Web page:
Carl Sagan – The TessaractIn Blog
In geometry, the tesseract, also called an 8-cell or regular octachoron or cubic prism, is the four-dimensional analog of the cube. The tesseract is to the cube as the cube is to the square. Just as the surface of the cube consists of 6 square faces, the hypersurface of the tesseract consists of 8 cubical cells. The tesseract is one of the six convex regular 4-polytopes.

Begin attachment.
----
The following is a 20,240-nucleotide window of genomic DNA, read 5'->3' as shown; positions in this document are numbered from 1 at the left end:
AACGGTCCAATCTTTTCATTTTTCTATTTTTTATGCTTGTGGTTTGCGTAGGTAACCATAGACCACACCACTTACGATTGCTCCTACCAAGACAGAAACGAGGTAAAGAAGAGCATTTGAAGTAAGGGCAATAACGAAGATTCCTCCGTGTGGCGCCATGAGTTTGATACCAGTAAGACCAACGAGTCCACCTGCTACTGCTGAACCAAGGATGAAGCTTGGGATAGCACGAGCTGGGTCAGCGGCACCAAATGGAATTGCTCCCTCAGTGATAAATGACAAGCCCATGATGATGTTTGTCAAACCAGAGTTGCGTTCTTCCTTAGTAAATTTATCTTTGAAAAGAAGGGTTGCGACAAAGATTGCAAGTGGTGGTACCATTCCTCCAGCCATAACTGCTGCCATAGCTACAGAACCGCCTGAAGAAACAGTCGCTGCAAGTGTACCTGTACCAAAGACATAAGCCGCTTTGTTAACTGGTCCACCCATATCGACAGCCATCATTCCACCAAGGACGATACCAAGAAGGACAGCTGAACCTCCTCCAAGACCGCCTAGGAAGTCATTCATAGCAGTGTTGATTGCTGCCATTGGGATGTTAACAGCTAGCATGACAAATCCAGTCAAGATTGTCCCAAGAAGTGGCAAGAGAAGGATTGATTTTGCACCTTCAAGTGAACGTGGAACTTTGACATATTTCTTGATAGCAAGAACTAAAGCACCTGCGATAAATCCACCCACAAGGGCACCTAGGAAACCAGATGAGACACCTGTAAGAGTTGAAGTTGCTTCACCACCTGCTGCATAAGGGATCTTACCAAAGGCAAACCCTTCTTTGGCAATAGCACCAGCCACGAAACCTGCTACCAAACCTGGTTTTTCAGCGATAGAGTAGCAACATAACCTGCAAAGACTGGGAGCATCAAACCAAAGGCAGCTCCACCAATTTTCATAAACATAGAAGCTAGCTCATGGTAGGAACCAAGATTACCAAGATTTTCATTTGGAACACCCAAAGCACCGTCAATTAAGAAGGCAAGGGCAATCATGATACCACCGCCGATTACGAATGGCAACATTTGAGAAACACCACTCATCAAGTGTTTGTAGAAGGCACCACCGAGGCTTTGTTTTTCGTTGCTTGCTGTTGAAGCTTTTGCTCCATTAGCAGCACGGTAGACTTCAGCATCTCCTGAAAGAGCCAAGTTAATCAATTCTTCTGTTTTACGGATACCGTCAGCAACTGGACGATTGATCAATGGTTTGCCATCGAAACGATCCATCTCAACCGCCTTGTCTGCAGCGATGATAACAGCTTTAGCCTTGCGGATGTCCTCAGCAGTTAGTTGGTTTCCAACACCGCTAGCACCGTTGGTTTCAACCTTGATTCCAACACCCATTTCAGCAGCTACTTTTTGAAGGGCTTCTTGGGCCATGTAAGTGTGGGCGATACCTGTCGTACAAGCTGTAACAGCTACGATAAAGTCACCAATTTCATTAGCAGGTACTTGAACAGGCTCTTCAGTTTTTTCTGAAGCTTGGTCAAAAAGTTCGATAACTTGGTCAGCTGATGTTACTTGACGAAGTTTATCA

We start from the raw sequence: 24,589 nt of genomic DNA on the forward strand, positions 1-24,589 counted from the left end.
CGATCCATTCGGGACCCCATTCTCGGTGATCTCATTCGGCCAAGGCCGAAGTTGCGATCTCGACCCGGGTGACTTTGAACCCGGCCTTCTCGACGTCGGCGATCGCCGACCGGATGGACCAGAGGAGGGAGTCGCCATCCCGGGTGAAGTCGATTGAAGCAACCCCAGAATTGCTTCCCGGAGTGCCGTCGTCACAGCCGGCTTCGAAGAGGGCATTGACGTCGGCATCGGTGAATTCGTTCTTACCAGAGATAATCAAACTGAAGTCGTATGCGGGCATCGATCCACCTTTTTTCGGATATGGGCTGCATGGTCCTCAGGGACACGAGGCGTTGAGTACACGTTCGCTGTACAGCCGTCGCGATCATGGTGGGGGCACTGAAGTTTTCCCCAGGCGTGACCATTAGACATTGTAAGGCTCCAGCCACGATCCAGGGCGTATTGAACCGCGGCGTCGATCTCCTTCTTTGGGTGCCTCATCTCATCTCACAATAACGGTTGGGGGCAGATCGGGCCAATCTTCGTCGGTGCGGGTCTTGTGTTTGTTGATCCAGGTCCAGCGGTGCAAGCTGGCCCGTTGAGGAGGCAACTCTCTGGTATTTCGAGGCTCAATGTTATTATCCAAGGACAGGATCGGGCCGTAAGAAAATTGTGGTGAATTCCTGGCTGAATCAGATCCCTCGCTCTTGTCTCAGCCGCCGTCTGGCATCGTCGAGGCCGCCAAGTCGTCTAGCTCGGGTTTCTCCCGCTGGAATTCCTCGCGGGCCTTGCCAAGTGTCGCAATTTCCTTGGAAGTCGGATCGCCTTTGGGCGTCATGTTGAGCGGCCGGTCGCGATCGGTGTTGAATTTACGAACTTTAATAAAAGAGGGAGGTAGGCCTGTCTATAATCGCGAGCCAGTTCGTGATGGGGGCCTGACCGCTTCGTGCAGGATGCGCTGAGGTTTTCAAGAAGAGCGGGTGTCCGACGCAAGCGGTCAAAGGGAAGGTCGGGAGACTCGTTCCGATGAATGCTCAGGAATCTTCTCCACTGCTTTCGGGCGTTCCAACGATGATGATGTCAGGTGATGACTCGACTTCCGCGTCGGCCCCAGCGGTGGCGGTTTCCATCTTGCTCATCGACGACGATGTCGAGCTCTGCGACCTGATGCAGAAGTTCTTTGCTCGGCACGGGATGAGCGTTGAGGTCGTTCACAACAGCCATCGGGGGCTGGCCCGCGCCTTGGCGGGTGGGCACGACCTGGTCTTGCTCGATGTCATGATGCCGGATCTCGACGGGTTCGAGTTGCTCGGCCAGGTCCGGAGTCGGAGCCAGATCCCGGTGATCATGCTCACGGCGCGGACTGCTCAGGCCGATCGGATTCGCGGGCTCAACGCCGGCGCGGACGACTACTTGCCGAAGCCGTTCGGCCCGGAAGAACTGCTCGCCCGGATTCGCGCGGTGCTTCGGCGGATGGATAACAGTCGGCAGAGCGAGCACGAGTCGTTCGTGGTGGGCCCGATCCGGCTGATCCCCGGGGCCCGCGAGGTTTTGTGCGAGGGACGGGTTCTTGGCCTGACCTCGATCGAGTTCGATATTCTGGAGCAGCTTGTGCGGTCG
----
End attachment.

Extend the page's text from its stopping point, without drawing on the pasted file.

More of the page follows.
A generalization of the cube to dimensions greater than three is called a “hypercube”, “n-cube” or “measure polytope”. The tesseract is the four-dimensional hypercube, or 4-cube.
In a normal 3D view we can only see the reflective dimensions of the tessaract in 3 dimensional space, where in the sides and angles are not the same as when viewed in 4D space. Like when we project a 3D cube or see its shadow, we see an image which resembles the object but its dimensions appear changed, the sides inclined more and no longer the all-same sides.
The video beside shows Carl Sagan explain this phenomena.